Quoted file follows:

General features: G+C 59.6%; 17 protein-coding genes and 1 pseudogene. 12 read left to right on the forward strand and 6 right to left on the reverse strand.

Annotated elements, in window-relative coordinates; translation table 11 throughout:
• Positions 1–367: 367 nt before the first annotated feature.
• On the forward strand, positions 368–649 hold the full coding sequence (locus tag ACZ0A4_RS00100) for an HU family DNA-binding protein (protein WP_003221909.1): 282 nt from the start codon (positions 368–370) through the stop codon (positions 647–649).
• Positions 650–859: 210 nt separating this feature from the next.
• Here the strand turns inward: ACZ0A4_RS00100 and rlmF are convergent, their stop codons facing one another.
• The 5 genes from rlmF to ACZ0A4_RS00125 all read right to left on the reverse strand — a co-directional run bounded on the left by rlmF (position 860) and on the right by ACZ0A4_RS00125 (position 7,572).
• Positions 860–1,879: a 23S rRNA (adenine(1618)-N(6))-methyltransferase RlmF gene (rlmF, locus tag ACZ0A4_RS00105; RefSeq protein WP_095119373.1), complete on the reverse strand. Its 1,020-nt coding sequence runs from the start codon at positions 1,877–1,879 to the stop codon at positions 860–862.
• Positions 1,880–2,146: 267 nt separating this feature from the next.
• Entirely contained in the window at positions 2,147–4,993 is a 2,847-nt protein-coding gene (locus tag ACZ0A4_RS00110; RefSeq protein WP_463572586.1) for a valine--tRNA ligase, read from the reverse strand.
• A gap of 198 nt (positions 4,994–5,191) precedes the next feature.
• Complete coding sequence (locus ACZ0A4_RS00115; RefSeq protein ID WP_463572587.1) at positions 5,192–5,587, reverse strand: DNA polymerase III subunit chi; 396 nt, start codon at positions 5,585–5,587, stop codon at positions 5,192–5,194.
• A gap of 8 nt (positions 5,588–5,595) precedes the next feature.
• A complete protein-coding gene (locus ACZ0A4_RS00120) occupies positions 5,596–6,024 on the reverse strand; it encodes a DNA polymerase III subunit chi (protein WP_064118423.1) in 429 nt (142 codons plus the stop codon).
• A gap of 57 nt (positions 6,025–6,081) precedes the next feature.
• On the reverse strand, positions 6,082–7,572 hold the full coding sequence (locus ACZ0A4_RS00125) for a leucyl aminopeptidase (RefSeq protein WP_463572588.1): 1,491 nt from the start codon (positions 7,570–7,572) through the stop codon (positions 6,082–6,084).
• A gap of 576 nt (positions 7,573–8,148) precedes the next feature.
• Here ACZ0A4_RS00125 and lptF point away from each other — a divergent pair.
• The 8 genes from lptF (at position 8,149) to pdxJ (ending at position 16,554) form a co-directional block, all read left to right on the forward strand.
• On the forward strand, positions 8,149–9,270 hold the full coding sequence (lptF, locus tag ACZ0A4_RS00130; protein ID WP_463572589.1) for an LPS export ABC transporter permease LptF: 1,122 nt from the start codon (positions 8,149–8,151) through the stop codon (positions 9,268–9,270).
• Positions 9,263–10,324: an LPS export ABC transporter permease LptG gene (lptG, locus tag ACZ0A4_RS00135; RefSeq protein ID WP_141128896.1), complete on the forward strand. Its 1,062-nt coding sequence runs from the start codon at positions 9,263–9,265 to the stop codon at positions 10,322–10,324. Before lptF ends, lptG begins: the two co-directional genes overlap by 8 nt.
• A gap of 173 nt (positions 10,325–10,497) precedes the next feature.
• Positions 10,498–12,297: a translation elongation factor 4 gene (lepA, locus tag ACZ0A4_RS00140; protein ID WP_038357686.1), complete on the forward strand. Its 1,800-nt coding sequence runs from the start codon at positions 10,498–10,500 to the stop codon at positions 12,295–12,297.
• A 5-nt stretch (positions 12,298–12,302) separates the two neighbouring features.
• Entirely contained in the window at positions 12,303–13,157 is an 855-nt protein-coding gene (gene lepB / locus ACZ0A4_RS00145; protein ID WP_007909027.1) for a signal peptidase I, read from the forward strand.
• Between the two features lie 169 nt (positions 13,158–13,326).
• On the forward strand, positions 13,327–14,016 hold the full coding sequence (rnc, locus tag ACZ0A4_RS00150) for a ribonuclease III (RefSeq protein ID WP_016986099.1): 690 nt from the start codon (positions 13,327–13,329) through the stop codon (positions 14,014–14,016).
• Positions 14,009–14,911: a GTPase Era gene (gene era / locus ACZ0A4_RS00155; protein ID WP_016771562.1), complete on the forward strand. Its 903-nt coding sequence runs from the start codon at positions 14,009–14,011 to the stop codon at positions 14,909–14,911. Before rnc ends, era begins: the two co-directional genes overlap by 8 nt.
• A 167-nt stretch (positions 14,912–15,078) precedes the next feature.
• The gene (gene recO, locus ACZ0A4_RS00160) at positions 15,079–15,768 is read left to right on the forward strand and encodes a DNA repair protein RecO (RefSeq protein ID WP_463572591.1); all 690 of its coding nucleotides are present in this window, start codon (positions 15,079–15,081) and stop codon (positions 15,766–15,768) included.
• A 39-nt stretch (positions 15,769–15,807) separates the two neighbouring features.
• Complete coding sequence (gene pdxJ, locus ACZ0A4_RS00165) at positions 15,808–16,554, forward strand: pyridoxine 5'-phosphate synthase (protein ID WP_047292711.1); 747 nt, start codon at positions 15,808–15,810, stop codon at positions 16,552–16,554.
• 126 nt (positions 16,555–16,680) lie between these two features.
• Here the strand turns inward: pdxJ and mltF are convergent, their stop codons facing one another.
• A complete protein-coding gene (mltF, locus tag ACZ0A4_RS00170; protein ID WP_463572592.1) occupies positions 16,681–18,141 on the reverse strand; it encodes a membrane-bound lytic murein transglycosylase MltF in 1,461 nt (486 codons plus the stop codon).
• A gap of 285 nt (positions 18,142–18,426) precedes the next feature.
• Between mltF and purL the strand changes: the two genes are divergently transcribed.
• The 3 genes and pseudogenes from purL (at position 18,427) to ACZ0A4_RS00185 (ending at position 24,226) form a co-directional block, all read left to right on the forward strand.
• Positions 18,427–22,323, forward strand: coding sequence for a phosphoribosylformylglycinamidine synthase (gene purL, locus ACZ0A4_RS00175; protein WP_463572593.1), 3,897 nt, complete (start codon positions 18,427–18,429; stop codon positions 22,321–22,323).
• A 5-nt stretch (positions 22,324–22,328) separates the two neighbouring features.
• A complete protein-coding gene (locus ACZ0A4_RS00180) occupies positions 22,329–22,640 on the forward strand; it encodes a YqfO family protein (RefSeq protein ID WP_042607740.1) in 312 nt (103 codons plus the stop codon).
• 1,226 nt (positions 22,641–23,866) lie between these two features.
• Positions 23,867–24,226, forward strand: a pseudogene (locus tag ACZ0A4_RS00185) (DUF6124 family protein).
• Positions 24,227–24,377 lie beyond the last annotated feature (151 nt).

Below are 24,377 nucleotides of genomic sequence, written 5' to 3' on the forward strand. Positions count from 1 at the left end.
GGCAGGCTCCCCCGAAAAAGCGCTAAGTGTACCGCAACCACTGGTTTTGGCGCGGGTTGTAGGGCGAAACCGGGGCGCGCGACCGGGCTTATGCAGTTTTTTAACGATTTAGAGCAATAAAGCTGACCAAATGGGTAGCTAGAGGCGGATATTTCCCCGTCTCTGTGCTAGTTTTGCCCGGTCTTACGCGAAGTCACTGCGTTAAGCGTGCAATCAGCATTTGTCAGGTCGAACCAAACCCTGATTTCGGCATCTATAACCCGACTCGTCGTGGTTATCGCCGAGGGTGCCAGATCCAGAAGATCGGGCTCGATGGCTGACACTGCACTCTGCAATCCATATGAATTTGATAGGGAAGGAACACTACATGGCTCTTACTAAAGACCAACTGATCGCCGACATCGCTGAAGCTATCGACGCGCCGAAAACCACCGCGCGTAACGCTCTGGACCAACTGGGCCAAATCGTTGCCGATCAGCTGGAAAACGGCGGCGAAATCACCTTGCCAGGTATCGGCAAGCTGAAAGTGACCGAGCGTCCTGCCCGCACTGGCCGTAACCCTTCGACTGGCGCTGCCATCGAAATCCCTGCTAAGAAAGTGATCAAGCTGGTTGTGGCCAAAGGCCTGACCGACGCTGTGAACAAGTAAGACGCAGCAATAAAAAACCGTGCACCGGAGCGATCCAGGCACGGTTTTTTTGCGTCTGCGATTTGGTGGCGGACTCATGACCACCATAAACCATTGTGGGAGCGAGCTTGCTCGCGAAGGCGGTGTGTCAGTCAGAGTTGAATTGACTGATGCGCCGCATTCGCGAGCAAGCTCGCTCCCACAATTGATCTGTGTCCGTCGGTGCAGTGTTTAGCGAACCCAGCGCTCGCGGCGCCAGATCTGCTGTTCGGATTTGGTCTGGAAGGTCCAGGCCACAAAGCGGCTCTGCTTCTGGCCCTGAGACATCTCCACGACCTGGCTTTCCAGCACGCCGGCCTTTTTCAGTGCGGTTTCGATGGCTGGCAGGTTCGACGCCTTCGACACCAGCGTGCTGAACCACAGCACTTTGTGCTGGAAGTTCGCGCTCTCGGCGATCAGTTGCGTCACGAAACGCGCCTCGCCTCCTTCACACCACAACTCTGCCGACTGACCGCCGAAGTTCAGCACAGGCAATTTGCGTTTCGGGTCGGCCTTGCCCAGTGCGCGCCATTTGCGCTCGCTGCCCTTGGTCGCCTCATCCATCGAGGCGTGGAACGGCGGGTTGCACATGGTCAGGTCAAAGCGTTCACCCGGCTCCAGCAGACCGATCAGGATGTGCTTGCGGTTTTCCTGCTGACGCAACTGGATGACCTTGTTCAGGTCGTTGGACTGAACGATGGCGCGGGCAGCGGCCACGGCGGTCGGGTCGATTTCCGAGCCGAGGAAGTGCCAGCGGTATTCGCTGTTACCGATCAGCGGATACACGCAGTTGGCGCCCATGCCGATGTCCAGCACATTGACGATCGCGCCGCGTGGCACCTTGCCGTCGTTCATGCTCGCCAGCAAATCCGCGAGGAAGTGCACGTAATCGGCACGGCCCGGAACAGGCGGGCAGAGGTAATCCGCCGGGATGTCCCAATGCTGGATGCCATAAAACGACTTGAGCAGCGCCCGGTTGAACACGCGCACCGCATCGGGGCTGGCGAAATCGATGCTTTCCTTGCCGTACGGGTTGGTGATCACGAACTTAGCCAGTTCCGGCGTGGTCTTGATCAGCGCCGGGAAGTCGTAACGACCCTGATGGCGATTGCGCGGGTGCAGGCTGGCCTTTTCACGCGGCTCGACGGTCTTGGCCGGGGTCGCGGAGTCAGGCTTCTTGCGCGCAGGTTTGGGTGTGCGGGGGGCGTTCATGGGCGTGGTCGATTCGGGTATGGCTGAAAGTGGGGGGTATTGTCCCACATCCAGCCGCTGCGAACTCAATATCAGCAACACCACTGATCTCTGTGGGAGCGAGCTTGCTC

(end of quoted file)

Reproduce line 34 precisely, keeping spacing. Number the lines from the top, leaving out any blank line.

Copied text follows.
• Here the strand turns inward: pdxJ and mltF are convergent, their stop codons facing one another.